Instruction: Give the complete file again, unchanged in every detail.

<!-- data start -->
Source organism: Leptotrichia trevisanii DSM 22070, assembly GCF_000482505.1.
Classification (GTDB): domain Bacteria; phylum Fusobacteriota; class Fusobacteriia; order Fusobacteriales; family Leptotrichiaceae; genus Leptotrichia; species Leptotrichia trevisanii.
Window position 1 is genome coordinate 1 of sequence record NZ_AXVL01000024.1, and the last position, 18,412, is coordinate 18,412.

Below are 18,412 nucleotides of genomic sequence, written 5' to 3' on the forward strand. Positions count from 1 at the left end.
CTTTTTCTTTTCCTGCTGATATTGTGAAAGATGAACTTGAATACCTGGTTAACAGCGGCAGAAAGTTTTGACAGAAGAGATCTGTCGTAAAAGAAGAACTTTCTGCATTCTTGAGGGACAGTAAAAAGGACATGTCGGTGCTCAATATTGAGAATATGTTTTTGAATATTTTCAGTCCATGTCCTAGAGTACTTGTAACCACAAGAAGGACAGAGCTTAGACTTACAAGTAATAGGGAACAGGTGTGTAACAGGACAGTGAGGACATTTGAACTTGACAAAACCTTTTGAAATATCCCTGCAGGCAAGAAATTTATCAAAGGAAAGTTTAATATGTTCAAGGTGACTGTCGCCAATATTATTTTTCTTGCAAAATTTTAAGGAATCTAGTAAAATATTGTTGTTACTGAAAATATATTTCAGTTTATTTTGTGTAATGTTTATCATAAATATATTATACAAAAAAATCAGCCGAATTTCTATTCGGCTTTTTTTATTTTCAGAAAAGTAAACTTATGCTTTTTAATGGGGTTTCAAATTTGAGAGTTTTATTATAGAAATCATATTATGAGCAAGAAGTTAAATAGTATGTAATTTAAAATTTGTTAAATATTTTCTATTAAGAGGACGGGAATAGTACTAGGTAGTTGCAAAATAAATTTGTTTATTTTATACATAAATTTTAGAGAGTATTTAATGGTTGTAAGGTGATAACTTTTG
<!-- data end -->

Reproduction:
Source organism: Leptotrichia trevisanii DSM 22070, assembly GCF_000482505.1.
Classification (GTDB): domain Bacteria; phylum Fusobacteriota; class Fusobacteriia; order Fusobacteriales; family Leptotrichiaceae; genus Leptotrichia; species Leptotrichia trevisanii.
Window position 1 is genome coordinate 1 of sequence record NZ_AXVL01000024.1, and the last position, 18,412, is coordinate 18,412.

Below are 18,412 nucleotides of genomic sequence, written 5' to 3' on the forward strand. Positions count from 1 at the left end.
CTTTTTCTTTTCCTGCTGATATTGTGAAAGATGAACTTGAATACCTGGTTAACAGCGGCAGAAAGTTTTGACAGAAGAGATCTGTCGTAAAAGAAGAACTTTCTGCATTCTTGAGGGACAGTAAAAAGGACATGTCGGTGCTCAATATTGAGAATATGTTTTTGAATATTTTCAGTCCATGTCCTAGAGTACTTGTAACCACAAGAAGGACAGAGCTTAGACTTACAAGTAATAGGGAACAGGTGTGTAACAGGACAGTGAGGACATTTGAACTTGACAAAACCTTTTGAAATATCCCTGCAGGCAAGAAATTTATCAAAGGAAAGTTTAATATGTTCAAGGTGACTGTCGCCAATATTATTTTTCTTGCAAAATTTTAAGGAATCTAGTAAAATATTGTTGTTACTGAAAATATATTTCAGTTTATTTTGTGTAATGTTTATCATAAATATATTATACAAAAAAATCAGCCGAATTTCTATTCGGCTTTTTTTATTTTCAGAAAAGTAAACTTATGCTTTTTAATGGGGTTTCAAATTTGAGAGTTTTATTATAGAAATCATATTATGAGCAAGAAGTTAAATAGTATGTAATTTAAAATTTGTTAAATATTTTCTATTAAGAGGACGGGAATAGTACTAGGTAGTTGCAAAATAAATTTGTTTATTTTATACATAAATTTTAGAGAGTATTTAATGGTTGTAAGGTGATAACTTTTG